Angry Iraqis Denounce Insurgent Attacks

Angry Iraqis denounce insurgent attacks (The Daily Star – Lebanon)

As more people lose loved ones to relentless violence, Iraqis have become increasingly vocal in their criticism of the insurgency, even staging a rare public demonstration condemning militants as terrorists after a deadly car bombing. While it may be too early to say public opinion has shifted, one thing is clear: Many Iraqis have grown tired of two years of constant insecurity, and some are directing their anger at insurgents for the first time. “I demand that they be put in the zoo along with the other scavengers, because that is where they belong,” says one Mosul resident whose brother was killed in a recent attack.

One turning point came in Hilla, a predominantly Shiite city south of Baghdad where a suicide car bombing killed 125 people on Monday – the deadliest single attack since the fall of Saddam Hussein. For many in Hilla, it was the final straw. On Tuesday, more than 2,000 people chanting “no to terrorism!” staged a mass demonstration outside the small medical clinic where the suicide bomber rammed into a crowd of Iraqi police and army recruits, also killing civilians from a nearby market. Outraged, they waved fists in the air and carried banners denouncing the insurgents.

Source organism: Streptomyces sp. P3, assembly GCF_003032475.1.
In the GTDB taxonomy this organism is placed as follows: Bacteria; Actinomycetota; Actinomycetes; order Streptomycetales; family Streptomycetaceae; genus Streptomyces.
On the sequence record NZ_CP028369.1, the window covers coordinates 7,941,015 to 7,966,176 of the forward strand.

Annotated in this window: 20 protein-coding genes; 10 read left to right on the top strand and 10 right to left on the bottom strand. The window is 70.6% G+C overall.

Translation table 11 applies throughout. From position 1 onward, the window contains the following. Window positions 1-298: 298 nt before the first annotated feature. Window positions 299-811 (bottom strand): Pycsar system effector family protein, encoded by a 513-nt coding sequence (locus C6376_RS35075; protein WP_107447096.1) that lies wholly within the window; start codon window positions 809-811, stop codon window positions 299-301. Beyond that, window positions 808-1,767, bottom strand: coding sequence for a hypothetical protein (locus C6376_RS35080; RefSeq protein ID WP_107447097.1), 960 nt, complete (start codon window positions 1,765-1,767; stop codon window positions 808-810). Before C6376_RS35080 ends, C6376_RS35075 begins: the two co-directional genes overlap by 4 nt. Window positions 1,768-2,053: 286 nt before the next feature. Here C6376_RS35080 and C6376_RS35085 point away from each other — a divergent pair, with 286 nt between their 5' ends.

Popular anger against insurgents has been driven, in part, by government propaganda. Last week, U.S.-funded Al-Iraqiyya television aired a series of confessions showing alleged insurgents calmly talking about how they had beheaded dozens of people, kidnapped others for ransom, and raped women and girls before killing them. “People are realizing that the captured insurgents are not super heroes. They are timid people who kill for money and they have nothing to do with Jihad,” said Karim Humadi, head of programming for Al-Iraqiyya.

Interesting.

FILED UNDER: Iraq War, Terrorism
James Joyner
About James Joyner
James Joyner is Professor and Department Head of Security Studies at Marine Corps University's Command and Staff College and a nonresident senior fellow at the Scowcroft Center for Strategy and Security at the Atlantic Council. He's a former Army officer and Desert Storm vet. Views expressed here are his own. Follow James on Twitter @DrJJoyner.